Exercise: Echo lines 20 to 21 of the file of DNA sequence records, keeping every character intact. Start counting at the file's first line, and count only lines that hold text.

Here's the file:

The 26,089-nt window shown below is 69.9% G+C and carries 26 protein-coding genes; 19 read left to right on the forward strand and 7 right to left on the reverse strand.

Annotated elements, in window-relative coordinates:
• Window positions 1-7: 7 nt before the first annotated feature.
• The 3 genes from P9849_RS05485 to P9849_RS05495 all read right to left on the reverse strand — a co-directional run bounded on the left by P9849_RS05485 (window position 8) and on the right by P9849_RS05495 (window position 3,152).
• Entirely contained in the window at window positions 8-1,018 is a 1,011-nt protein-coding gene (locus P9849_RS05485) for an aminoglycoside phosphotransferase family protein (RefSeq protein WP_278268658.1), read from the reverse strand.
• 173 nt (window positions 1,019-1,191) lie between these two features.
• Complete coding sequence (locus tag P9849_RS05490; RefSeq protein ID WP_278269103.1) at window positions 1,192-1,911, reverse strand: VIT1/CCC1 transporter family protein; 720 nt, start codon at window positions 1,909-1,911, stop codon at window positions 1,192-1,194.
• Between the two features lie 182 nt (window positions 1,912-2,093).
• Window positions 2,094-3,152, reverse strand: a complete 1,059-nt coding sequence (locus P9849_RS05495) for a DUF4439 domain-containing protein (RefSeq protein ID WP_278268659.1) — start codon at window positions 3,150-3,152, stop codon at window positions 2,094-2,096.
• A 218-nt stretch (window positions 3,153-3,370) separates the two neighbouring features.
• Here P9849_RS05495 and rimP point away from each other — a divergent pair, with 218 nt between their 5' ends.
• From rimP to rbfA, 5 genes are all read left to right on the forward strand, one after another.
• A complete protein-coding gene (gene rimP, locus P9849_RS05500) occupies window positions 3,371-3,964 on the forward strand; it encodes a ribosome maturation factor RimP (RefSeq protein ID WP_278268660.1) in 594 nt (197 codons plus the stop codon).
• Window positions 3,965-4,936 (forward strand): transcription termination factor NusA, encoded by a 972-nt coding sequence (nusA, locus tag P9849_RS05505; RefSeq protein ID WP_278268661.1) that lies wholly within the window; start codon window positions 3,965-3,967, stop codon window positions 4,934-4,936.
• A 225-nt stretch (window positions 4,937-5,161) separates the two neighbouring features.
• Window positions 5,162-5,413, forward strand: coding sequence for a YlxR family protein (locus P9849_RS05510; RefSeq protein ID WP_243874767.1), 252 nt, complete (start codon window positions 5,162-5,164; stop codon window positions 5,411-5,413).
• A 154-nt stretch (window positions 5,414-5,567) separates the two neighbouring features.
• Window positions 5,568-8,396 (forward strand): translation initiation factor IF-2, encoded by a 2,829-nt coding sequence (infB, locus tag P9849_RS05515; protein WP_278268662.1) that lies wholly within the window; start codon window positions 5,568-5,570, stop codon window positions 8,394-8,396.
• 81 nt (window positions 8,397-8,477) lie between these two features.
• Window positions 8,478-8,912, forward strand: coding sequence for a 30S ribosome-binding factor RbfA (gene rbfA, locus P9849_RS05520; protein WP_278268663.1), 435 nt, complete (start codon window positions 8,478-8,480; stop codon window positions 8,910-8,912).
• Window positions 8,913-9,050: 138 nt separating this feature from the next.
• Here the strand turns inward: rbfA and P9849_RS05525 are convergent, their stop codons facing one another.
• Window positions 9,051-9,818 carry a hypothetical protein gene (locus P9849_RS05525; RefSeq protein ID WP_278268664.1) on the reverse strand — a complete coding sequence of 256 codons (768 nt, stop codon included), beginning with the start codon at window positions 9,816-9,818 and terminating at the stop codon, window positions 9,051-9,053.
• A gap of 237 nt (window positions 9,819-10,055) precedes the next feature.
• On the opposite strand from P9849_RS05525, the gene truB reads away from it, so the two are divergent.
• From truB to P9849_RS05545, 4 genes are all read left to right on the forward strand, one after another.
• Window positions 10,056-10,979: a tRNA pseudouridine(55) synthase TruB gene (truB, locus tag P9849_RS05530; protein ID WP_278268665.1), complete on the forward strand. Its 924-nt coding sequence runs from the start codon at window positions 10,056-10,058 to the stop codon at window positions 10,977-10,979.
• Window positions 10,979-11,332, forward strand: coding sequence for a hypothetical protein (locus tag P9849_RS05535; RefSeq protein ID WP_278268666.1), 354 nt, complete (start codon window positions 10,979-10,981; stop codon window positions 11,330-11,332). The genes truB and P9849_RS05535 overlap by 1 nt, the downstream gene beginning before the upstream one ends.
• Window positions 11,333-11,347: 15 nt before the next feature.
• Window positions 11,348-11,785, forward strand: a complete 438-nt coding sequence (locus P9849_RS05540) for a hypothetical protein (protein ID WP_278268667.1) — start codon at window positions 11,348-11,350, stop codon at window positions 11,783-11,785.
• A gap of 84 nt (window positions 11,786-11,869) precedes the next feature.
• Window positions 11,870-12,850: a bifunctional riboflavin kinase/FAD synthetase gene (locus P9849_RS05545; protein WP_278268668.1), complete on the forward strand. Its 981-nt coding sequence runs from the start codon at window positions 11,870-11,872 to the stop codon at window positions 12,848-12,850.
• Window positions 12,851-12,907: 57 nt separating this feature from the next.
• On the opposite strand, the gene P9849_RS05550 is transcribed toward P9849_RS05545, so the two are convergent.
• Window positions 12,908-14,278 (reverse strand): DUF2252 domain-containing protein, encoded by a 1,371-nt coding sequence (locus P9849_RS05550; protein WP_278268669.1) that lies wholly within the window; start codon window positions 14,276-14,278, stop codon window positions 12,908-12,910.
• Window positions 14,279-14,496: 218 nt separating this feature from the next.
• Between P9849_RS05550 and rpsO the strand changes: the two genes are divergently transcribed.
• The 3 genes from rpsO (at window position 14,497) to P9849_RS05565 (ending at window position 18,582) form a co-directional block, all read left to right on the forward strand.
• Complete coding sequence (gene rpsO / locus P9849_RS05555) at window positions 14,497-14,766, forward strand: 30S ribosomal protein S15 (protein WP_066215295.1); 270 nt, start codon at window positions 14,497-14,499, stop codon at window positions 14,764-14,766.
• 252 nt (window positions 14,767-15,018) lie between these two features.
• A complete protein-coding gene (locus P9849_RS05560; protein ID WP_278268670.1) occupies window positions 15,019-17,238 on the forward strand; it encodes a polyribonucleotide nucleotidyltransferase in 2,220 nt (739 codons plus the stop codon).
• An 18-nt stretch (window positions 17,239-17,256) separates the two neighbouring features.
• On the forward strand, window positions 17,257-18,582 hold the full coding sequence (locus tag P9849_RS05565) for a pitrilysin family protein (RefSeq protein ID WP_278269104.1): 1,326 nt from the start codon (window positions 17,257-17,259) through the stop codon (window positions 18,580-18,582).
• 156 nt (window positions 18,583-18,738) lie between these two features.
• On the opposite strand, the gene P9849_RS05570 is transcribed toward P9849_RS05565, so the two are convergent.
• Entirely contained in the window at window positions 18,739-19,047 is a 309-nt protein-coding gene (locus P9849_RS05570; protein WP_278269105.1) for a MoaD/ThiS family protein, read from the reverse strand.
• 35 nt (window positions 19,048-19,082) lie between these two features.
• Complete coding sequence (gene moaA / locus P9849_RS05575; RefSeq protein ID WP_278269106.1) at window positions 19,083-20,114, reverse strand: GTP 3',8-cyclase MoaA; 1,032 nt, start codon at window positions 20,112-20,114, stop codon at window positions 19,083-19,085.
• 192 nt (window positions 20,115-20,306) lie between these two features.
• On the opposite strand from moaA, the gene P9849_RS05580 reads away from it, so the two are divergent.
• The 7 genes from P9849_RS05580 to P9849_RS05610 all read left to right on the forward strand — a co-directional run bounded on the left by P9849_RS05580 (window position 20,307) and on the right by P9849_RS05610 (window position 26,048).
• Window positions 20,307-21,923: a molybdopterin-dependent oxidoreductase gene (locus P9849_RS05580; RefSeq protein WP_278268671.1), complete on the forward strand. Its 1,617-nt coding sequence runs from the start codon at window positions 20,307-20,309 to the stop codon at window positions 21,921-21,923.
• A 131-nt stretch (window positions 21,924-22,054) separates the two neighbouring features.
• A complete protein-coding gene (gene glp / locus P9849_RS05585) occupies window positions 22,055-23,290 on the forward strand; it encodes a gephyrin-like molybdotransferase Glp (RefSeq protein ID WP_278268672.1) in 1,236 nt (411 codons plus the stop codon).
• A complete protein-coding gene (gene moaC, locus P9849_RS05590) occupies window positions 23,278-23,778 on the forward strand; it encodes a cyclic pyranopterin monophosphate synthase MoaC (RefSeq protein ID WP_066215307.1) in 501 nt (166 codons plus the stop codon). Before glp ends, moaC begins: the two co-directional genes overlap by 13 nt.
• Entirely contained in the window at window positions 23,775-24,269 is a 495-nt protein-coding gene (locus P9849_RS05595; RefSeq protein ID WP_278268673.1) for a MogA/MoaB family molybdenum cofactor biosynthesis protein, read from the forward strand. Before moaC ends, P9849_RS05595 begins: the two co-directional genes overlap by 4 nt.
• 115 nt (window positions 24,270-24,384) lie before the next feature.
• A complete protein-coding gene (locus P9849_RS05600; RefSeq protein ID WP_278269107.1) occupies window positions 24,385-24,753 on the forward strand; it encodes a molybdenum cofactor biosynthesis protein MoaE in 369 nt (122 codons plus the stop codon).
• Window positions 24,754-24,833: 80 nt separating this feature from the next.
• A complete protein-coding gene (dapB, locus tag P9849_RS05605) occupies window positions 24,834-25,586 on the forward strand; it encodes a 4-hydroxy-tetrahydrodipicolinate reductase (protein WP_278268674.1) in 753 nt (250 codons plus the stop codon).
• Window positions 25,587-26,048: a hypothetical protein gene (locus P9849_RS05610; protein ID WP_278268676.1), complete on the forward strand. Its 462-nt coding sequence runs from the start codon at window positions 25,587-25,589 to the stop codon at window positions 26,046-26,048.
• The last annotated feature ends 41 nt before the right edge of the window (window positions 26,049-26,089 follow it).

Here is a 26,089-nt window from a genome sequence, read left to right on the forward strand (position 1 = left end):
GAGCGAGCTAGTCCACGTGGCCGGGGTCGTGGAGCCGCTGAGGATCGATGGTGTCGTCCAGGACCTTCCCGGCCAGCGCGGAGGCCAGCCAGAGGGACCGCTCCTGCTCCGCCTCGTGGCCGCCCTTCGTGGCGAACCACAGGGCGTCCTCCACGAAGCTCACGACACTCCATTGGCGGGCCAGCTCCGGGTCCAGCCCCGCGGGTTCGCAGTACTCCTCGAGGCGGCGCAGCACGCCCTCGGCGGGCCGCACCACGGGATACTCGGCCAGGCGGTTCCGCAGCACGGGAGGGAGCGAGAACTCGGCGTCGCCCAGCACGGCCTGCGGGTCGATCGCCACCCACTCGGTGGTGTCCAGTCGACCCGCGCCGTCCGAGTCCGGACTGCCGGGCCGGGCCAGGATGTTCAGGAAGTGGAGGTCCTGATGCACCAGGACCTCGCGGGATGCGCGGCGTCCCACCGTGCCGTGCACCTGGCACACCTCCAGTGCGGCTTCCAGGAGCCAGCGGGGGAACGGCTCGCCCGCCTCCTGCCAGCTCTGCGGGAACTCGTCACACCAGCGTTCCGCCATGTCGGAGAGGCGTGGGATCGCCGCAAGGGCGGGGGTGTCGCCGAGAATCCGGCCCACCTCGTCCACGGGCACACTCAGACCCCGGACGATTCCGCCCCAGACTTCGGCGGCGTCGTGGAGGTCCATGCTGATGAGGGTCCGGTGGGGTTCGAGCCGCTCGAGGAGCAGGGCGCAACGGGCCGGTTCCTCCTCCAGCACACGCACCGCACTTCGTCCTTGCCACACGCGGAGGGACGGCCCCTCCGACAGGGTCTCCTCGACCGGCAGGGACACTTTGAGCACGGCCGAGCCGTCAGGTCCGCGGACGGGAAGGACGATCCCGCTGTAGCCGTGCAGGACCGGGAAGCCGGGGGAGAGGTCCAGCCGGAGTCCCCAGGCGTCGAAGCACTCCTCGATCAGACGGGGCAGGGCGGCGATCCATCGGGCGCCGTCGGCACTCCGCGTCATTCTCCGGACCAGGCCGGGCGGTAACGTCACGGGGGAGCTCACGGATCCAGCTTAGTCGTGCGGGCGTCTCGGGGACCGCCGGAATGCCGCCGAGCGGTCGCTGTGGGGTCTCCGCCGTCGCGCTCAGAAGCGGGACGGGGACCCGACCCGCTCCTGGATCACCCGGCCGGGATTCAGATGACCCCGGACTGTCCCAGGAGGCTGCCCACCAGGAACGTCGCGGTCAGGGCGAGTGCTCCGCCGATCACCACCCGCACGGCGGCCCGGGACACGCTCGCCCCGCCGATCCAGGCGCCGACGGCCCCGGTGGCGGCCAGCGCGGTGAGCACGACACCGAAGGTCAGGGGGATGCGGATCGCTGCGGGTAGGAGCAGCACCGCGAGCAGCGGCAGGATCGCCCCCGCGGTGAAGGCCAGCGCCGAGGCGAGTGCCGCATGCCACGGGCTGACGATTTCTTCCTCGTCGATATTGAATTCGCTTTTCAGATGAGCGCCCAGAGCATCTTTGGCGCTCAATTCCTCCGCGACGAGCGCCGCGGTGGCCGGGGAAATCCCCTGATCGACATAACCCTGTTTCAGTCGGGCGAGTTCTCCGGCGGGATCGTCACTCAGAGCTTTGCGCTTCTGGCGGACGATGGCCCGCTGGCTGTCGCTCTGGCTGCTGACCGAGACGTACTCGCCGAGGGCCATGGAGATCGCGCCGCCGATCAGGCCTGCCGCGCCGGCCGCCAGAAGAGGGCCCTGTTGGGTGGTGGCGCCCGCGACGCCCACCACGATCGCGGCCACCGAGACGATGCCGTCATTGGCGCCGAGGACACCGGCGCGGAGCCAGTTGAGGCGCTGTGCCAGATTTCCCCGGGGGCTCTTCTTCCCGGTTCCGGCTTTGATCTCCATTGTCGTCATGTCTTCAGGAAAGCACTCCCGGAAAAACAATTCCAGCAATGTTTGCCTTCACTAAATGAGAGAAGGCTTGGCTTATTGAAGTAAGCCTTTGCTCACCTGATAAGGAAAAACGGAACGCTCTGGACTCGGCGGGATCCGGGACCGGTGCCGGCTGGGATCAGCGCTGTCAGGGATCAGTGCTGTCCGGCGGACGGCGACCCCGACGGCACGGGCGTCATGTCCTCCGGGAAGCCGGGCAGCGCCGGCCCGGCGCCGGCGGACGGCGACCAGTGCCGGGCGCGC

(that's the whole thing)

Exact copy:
• Window positions 8,478-8,912, forward strand: coding sequence for a 30S ribosome-binding factor RbfA (gene rbfA, locus P9849_RS05520; protein WP_278268663.1), 435 nt, complete (start codon window positions 8,478-8,480; stop codon window positions 8,910-8,912).
• Window positions 8,913-9,050: 138 nt separating this feature from the next.